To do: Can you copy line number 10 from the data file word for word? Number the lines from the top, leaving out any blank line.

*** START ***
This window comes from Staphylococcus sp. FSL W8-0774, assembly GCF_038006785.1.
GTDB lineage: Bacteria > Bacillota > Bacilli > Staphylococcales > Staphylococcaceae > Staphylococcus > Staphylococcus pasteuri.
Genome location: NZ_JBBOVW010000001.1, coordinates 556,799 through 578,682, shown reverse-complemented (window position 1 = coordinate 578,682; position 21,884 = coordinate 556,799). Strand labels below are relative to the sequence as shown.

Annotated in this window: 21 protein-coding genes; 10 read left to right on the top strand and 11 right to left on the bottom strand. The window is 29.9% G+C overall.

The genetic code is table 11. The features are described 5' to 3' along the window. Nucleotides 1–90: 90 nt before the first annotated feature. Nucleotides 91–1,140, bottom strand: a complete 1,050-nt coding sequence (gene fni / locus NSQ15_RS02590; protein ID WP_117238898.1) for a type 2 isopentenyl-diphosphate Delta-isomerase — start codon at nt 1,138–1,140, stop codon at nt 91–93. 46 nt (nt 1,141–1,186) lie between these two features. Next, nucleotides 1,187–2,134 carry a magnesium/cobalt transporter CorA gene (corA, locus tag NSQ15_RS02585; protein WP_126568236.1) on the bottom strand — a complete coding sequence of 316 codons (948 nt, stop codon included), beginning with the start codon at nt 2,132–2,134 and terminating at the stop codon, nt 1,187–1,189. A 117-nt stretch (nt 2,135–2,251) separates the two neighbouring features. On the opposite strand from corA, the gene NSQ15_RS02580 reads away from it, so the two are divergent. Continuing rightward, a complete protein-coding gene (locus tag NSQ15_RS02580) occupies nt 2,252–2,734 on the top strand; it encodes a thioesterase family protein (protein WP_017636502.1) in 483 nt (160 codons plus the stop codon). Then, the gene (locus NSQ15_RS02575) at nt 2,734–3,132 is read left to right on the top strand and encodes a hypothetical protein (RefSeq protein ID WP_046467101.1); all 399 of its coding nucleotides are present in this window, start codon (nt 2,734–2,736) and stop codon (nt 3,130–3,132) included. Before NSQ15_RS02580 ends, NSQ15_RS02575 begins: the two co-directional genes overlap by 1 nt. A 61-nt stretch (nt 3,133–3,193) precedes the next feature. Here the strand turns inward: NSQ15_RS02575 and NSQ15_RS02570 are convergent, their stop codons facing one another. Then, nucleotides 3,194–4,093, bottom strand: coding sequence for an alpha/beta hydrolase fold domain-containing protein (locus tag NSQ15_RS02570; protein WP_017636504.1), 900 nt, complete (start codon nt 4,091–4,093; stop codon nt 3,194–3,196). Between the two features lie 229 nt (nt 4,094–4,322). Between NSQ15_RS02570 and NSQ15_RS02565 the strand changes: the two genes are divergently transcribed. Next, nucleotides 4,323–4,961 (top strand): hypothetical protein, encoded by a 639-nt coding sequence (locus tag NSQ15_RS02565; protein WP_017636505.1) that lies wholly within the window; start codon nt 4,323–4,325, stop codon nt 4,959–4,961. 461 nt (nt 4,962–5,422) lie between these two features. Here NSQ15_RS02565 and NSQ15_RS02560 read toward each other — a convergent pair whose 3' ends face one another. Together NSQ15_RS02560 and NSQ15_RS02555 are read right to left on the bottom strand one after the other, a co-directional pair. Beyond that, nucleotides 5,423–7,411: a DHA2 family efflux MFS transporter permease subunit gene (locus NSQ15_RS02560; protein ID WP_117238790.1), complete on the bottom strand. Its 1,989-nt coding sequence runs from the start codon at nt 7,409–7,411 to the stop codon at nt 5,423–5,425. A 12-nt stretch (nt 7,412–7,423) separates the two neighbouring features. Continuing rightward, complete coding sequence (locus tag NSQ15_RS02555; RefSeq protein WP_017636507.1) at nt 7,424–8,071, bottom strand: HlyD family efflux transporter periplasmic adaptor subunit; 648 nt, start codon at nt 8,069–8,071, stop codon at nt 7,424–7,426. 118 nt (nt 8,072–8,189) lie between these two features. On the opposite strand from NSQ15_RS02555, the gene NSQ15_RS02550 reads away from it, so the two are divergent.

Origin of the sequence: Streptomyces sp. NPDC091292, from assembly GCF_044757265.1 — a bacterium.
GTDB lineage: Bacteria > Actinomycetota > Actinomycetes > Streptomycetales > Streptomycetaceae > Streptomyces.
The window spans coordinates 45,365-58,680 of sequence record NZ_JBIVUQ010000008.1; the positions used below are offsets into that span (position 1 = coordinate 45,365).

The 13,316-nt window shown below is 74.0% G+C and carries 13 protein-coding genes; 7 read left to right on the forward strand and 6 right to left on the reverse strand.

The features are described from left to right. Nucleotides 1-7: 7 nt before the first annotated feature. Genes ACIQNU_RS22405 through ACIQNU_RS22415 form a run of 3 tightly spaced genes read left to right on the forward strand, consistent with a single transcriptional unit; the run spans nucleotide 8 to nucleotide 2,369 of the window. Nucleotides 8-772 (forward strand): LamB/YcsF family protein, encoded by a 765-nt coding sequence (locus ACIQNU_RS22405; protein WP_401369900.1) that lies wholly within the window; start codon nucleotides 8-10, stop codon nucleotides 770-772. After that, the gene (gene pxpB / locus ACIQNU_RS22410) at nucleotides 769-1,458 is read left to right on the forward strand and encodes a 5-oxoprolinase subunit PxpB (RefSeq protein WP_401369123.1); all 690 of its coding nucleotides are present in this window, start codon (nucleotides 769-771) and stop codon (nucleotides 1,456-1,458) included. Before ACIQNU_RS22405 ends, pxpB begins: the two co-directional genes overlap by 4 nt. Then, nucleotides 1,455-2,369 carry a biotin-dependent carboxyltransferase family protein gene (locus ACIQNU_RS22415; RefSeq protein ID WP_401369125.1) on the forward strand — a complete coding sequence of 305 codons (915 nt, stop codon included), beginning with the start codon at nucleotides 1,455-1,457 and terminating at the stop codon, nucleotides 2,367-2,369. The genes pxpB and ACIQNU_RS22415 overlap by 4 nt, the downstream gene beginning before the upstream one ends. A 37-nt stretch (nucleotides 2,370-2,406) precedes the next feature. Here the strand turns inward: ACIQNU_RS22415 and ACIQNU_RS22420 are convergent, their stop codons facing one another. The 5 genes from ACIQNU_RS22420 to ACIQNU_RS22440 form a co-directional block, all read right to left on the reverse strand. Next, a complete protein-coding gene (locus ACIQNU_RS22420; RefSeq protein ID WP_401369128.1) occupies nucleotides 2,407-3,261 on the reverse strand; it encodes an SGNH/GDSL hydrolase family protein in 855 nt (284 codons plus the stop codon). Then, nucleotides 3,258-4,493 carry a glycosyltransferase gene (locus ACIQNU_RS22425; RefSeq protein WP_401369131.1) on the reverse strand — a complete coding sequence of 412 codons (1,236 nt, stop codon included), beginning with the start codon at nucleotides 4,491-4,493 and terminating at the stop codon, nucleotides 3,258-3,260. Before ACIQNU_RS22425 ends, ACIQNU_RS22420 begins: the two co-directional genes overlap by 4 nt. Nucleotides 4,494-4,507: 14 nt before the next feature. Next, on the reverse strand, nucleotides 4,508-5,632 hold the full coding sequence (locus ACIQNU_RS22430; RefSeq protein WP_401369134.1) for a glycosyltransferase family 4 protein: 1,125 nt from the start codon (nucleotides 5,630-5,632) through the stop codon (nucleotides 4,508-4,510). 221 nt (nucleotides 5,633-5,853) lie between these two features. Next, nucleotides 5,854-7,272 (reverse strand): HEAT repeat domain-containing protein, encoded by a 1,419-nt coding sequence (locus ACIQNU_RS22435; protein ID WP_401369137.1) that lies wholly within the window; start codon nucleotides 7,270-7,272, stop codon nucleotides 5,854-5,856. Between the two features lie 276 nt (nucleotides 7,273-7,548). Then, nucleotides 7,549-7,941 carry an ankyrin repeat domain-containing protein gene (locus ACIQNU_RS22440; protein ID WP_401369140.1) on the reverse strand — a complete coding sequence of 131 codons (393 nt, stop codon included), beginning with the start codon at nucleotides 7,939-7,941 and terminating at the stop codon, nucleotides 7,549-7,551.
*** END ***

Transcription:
The features are described from left to right. Nucleotides 1-7: 7 nt before the first annotated feature. Genes ACIQNU_RS22405 through ACIQNU_RS22415 form a run of 3 tightly spaced genes read left to right on the forward strand, consistent with a single transcriptional unit; the run spans nucleotide 8 to nucleotide 2,369 of the window. Nucleotides 8-772 (forward strand): LamB/YcsF family protein, encoded by a 765-nt coding sequence (locus ACIQNU_RS22405; protein WP_401369900.1) that lies wholly within the window; start codon nucleotides 8-10, stop codon nucleotides 770-772. After that, the gene (gene pxpB / locus ACIQNU_RS22410) at nucleotides 769-1,458 is read left to right on the forward strand and encodes a 5-oxoprolinase subunit PxpB (RefSeq protein WP_401369123.1); all 690 of its coding nucleotides are present in this window, start codon (nucleotides 769-771) and stop codon (nucleotides 1,456-1,458) included. Before ACIQNU_RS22405 ends, pxpB begins: the two co-directional genes overlap by 4 nt. Then, nucleotides 1,455-2,369 carry a biotin-dependent carboxyltransferase family protein gene (locus ACIQNU_RS22415; RefSeq protein ID WP_401369125.1) on the forward strand — a complete coding sequence of 305 codons (915 nt, stop codon included), beginning with the start codon at nucleotides 1,455-1,457 and terminating at the stop codon, nucleotides 2,367-2,369. The genes pxpB and ACIQNU_RS22415 overlap by 4 nt, the downstream gene beginning before the upstream one ends. A 37-nt stretch (nucleotides 2,370-2,406) precedes the next feature. Here the strand turns inward: ACIQNU_RS22415 and ACIQNU_RS22420 are convergent, their stop codons facing one another. The 5 genes from ACIQNU_RS22420 to ACIQNU_RS22440 form a co-directional block, all read right to left on the reverse strand. Next, a complete protein-coding gene (locus ACIQNU_RS22420; RefSeq protein ID WP_401369128.1) occupies nucleotides 2,407-3,261 on the reverse strand; it encodes an SGNH/GDSL hydrolase family protein in 855 nt (284 codons plus the stop codon). Then, nucleotides 3,258-4,493 carry a glycosyltransferase gene (locus ACIQNU_RS22425; RefSeq protein WP_401369131.1) on the reverse strand — a complete coding sequence of 412 codons (1,236 nt, stop codon included), beginning with the start codon at nucleotides 4,491-4,493 and terminating at the stop codon, nucleotides 3,258-3,260. Before ACIQNU_RS22425 ends, ACIQNU_RS22420 begins: the two co-directional genes overlap by 4 nt. Nucleotides 4,494-4,507: 14 nt before the next feature. Next, on the reverse strand, nucleotides 4,508-5,632 hold the full coding sequence (locus ACIQNU_RS22430; RefSeq protein WP_401369134.1) for a glycosyltransferase family 4 protein: 1,125 nt from the start codon (nucleotides 5,630-5,632) through the stop codon (nucleotides 4,508-4,510). 221 nt (nucleotides 5,633-5,853) lie between these two features. Next, nucleotides 5,854-7,272 (reverse strand): HEAT repeat domain-containing protein, encoded by a 1,419-nt coding sequence (locus ACIQNU_RS22435; protein ID WP_401369137.1) that lies wholly within the window; start codon nucleotides 7,270-7,272, stop codon nucleotides 5,854-5,856. Between the two features lie 276 nt (nucleotides 7,273-7,548). Then, nucleotides 7,549-7,941 carry an ankyrin repeat domain-containing protein gene (locus ACIQNU_RS22440; protein ID WP_401369140.1) on the reverse strand — a complete coding sequence of 131 codons (393 nt, stop codon included), beginning with the start codon at nucleotides 7,939-7,941 and terminating at the stop codon, nucleotides 7,549-7,551.